'Quit playing, I didn’t do this stuff,' the pop singer tearfully told Gayle King of CBS News on Tuesday.
‘This is not me. I’m fighting for my f*****g life.’
Kelly was indicted on February 22 in a Chicago courtroom on 10 counts of aggravated criminal sexual abuse against four victims, three of whom were underage at the time the alleged crimes were committed.
If convicted, he could face a maximum prison sentence of 70 years - 7 years for each count.
The singer has pleaded not guilty to all counts.
"Whether they're old rumors, new rumors, future rumors, not true," R&B singer R. Kelly says, angrily denying the claims against him; he sits down with in first interview since being charged with sexual abuse, only on , Weds. 7a ET
— CBS Evening News (@CBSEveningNews)
Kelly told CBS News that there was no merit to the allegations he forced underage girls to have sex with him.
'Not true, whether they’re old rumors, new rumors, future rumors…Not true,' Kelly said.
Prosecutors say Kelly’s alleged victims include a teenager he met when she sought an autograph during his 2008 trial on child pornography charges, another he met at her 16th-birthday party and his hairdresser, who was then 24.
The singer was acquitted of the 2008 pornography charges.
A fourth charge is based on a videotape that purportedly shows Kelly and a 14-year-old girl engaged in sexual acts, according to prosecutors.
Prosecutors in the 2008 case also introduced a video as evidence against Kelly, but the victim did not testify.
The new charges emerged in a different environment, after the #MeToo movement had made accusers more willing to come forward and law enforcement more likely to believe them.
In his interview with CBS News, Kelly cited his acquittal to back up his claim that he is innocent.
'I beat my case,' he said on Tuesday. 'We can't double-jeopardy me like that.
'You can't. It's not fair. It's not fair to nobody. When you beat your case, you beat your case.'
In the American legal system, the government is not allowed to try a defendant on the same or similar charges after he or she was already acquitted, a procedural defense known as 'double jeopardy.'
R. Kelly says that the latest charges are an attempt by prosecutors to relitigate the cases he already beat.
'I had two cases back then that I said in the beginning of the interview that I would not talk about because of my ongoing case now,' he said on Tuesday.
'But...people are going back to my past and they’re trying to add all of this stuff now to that, to make all of this stuff that’s going on now feel real to people.’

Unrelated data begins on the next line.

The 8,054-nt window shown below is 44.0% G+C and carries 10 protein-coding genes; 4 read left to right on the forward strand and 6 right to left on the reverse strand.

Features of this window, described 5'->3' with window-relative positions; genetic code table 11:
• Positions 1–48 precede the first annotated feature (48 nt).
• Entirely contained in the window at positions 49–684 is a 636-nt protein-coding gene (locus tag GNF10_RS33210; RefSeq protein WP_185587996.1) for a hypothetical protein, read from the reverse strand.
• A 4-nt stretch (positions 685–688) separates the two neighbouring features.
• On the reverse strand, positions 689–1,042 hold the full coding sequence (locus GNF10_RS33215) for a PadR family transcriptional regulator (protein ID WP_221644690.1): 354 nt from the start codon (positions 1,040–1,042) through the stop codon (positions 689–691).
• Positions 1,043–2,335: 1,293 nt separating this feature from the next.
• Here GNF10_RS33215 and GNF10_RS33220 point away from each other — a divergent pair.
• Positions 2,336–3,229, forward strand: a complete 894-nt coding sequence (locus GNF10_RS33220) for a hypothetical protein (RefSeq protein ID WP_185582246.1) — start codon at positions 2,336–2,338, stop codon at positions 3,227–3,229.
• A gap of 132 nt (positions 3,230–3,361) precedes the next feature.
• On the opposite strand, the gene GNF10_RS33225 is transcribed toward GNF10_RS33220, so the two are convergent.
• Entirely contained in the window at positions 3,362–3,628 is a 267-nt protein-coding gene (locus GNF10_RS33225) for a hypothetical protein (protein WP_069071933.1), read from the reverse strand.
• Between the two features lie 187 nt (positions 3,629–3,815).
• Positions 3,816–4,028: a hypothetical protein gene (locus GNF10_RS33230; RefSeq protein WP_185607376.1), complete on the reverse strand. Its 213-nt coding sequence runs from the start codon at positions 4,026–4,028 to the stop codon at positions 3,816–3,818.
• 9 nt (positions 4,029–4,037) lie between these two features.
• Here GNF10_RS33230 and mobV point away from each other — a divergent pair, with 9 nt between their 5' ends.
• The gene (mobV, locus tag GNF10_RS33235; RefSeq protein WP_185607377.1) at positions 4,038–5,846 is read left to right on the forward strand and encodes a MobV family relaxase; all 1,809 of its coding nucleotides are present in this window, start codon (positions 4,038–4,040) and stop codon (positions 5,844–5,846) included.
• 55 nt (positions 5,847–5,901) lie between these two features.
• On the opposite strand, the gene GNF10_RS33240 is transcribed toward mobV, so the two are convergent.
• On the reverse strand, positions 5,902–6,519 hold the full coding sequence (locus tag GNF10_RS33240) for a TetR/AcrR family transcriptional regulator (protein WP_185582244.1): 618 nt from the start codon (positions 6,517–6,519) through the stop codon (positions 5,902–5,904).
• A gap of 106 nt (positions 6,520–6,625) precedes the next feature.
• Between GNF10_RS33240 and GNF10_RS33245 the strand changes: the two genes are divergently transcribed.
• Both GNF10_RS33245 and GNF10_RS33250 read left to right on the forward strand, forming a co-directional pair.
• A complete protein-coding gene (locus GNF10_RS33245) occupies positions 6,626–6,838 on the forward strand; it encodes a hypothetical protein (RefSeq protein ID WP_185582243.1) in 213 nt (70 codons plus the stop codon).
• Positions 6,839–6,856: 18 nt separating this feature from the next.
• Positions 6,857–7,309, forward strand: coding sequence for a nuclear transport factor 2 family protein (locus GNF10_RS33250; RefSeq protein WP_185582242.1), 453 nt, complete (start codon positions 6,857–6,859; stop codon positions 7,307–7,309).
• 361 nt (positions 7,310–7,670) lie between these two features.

When asked if he ever held a girl against her will, R. Kelly replied: 'I don't need to. Why would I?
'How stupid would it be for R. Kelly, with all I've been through in my way, way past, to hold somebody, let alone 4, 5, 6, 50, you said – how stupid would I be to do that?'
The singer continued: 'That's stupid! Use your common sense.
'Forget the blogs, forget how you feel about me.
'Hate me if you want to, love me if you want. But just use your common sense.
'How stupid would it be for me, with my crazy past and what I've been through – oh right now I just think I need to be a monster and hold girls against their will, chain them up in my basement, and don't let them eat, don't let them out, unless they need some shoes down the street from their uncle!'
Attorney Michael Avenatti, who said he represents two of the alleged victims in the indictment and a third accuser, told reporters last week that he had turned over a second videotape to prosecutors.
The 55-minute video dated from around 2000 also showed a 14-year-old girl, though Avenatti did not specify whether it was the same girl as in the first video.
Avenatti said he obtained both tapes from two 'whistleblowers' he also represents, but none of his clients appear in either video.
The charges against the performer came just weeks after the Lifetime television network aired the six-hour documentary series Surviving R. Kelly, in which multiple women accused him of sexual misconduct and abuse.
The Lifetime series follows the BBC's R Kelly: Sex, Girls & Videotapes, which was released last year.
It alleged that the singer was holding women against their will and running a 'sex cult.'
Los Angeles-based lawyer Gloria Allred said she represents six women who have come forward to accuse Kelly of sexual abuse, including some who were featured in the documentary.
But she said none of her clients are included in the Cook County case.
At least four law enforcement agencies outside Cook County have opened investigations into her clients’ complaints, Allred told a news conference on Monday, including the New York Police Department and federal prosecutors in Brooklyn.
The allegations extend beyond Illinois. A lawyer representing an Atlanta-area couple who appeared in the Lifetime documentary said Georgia prosecutors have reached out to him.
Attorney Gerald Griggs represents Timothy and Jonjelyn Savage, who have said repeatedly that Kelly has brainwashed their daughter and kept her from contacting them.
- Daily Mail